8/03/2012

c.1925 Harmony-made Fancy Rosewood Flatback Mandolin




Another unmarked flatback mandolin from the teens/20s... what's new?

This one was made by Harmony (more than likely) around 1920-25 and sports Brazilian rosewood back and sides, with a mahogany neck and spruce top. It's also (amazingly) crack free despite showing many years of heavy play and use.

Oh, and yes, the trim is all "blinged up," too!


Work included a fret level/dress, neck reset, new bone bridge, replacement (1920s) tailpiece, tuner lube, cleaning, setup... and whatever else. The neck pocket had seen a bungled repair before so I didn't take chances on this neck reset (since the dovetail was a bit worn) and so when I reset this neck I also bolted it through the heel and into the neck block.


Cute pearl inlay in the headstock veneer. Original bone nut.


Bound mystery-hardwood fretboard with pearl dots. The board itself is also slightly radiused which gives a modern feel and threw me for a loop for a minute until I got used to it. After I did, well -- I liked it! Much more comfortable on this slim (standard) 1 1/8" nut. The frets are also quite low which reminds me of old Italian bowlbacks.


There's herringbone purfling around the soundhole and top edges as well as celluloid "checker" binding. Pretty intense, but also very cool and "bluesy." The tortoise celluloid pickguard is inlaid per the usual for this time.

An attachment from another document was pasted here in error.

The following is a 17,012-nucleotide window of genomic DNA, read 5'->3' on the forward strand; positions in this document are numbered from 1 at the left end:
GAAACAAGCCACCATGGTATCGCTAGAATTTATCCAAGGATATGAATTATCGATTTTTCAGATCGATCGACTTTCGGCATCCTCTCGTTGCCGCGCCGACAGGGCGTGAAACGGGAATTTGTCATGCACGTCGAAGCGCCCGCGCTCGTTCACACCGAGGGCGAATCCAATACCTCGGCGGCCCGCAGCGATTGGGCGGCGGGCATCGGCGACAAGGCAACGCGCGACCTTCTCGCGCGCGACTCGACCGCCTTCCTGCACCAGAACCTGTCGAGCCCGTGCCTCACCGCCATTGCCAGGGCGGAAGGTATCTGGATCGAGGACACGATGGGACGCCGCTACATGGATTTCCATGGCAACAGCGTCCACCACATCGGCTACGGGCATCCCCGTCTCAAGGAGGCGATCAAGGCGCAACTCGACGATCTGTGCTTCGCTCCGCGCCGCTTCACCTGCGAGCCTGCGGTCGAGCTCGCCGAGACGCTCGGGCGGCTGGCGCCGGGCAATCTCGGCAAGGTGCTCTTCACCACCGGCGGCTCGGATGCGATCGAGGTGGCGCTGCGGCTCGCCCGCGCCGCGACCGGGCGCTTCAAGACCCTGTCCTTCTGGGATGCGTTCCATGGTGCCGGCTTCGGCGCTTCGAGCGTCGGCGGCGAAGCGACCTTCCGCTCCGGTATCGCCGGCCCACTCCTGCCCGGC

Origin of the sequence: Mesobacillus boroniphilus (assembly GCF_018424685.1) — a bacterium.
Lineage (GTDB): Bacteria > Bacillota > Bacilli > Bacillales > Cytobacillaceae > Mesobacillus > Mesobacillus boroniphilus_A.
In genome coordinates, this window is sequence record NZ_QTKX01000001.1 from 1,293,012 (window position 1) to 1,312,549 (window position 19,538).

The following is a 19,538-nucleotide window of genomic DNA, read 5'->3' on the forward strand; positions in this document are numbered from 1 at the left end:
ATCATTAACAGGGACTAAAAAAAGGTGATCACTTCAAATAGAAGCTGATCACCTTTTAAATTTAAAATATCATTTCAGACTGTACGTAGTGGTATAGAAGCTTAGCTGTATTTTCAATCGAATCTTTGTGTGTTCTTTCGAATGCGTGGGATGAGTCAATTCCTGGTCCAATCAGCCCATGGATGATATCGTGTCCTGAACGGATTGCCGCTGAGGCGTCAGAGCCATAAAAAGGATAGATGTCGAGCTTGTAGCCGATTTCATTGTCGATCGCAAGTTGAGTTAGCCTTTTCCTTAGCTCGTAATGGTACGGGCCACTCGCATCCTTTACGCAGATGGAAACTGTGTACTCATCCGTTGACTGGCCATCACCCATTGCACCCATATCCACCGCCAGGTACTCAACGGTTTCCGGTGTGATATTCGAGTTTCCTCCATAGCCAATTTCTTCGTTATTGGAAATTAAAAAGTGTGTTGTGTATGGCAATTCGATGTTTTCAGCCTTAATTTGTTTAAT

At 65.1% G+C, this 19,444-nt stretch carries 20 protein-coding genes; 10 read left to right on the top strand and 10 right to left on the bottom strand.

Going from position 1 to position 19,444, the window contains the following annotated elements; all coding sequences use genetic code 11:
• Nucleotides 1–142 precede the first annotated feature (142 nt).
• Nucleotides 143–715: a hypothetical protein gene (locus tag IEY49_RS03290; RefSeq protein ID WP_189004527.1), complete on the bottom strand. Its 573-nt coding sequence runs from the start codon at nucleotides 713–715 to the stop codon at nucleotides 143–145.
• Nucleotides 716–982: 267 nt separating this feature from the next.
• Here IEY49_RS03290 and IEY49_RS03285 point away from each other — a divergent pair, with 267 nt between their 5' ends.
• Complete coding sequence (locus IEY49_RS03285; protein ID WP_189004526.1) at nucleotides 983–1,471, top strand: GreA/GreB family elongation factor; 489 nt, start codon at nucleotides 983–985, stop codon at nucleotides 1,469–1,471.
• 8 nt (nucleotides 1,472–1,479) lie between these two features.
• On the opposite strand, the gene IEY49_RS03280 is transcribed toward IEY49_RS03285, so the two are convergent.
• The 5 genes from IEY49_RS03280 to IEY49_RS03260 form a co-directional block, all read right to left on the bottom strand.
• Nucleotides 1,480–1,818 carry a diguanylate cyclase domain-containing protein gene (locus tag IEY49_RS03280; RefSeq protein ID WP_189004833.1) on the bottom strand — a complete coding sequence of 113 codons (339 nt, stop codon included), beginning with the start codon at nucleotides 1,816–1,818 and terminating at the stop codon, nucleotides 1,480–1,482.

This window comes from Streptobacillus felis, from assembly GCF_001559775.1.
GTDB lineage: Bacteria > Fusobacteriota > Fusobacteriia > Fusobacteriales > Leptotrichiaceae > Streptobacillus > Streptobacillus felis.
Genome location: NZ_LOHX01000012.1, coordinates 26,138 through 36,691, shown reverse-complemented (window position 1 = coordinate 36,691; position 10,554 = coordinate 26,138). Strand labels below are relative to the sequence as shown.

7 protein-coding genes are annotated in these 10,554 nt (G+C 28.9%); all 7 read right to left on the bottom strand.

I used some old natural-looking bone from my parts bin to make a new bridge. This way it matches the nut in color so it's not too odd-looking. I tend to think bone bridges enhance response and volume on these old mandos, as well as clear up tone quite a bit. Ebony or rosewood, on the other hand, can help darken-up a brighter instrument.


Not the best replacement tailpiece, but it works! These "Bell Brand" ones are nice and easy to load, though, and keep a good seven string path.






Pretty rosewood, no doubt about it. The finish has "weather checked" along the more open grain of the rosewood here and there.


Recessed tuners.


Isn't that rosewood lovely? Tone on this is big and wide open and loud with excellent sustain. It has a very pretty, but forward sort of sound.



After lubing the tuners and seating them properly (for whatever insane reason, the plates on these tuners tend not to be screwed down into the headstock, even if they have mounting holes) these work just fine.


The strap button hides a bolt-through neck reinforcement with hex-nut tightening on the inside. It's also been reset properly, but this adds insurance considering the slightly less-than-ideal pocket. It also makes a nice strap hanger, go figure!


Nice "backstrip," too.



The rosewood is killer...!



Good lined backstrip reinforcement.

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